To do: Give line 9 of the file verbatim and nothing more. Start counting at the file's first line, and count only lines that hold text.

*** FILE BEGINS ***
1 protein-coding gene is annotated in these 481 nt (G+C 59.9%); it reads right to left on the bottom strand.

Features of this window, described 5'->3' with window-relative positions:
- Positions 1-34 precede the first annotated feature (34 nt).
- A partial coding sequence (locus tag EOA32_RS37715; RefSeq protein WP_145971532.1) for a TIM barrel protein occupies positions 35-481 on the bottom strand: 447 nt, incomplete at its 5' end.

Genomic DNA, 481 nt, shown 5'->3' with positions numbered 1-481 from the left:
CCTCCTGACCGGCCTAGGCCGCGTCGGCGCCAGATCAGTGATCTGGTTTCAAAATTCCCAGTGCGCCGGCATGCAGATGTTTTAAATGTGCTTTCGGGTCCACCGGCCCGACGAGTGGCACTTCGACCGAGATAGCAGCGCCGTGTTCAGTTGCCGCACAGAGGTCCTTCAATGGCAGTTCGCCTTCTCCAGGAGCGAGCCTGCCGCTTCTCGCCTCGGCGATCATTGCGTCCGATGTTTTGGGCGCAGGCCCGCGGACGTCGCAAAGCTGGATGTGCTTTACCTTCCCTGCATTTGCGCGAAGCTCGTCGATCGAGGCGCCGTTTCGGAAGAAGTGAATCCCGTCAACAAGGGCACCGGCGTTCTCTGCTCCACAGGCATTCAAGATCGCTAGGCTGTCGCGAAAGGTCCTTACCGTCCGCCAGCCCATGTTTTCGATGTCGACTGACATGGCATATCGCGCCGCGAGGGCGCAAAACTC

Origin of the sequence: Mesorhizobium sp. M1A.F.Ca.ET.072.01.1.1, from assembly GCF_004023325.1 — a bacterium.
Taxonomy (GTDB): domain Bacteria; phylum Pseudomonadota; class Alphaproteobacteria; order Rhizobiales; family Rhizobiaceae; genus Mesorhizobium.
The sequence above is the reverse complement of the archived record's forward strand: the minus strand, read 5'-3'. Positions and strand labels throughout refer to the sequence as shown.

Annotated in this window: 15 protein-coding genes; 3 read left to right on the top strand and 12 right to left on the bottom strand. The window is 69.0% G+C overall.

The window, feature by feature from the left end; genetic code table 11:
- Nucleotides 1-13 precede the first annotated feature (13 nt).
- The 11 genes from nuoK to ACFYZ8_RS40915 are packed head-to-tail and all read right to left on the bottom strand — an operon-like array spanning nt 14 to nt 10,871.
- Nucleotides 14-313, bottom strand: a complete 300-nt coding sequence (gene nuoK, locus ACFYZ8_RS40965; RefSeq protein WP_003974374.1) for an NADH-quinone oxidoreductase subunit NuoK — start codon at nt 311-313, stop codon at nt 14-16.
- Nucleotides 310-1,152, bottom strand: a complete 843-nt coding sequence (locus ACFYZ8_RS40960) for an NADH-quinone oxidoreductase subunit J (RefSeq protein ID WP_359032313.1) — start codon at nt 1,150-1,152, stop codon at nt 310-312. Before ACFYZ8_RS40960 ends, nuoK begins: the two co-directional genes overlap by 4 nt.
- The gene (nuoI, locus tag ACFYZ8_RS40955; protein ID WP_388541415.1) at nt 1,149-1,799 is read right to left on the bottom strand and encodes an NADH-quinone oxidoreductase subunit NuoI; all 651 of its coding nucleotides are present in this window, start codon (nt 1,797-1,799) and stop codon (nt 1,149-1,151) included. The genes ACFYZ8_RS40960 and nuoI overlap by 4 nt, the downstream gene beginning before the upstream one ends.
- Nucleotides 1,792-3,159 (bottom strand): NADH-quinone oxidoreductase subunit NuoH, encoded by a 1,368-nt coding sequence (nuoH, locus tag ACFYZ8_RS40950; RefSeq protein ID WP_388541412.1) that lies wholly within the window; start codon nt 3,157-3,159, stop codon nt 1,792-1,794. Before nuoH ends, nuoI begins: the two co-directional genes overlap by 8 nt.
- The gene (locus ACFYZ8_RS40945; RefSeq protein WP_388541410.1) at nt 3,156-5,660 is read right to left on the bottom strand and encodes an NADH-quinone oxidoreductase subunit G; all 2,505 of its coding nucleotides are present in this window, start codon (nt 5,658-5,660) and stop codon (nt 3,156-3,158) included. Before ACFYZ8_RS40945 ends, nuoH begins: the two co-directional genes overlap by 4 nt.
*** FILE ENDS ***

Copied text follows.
The sequence above is the reverse complement of the archived record's forward strand: the minus strand, read 5'-3'. Positions and strand labels throughout refer to the sequence as shown.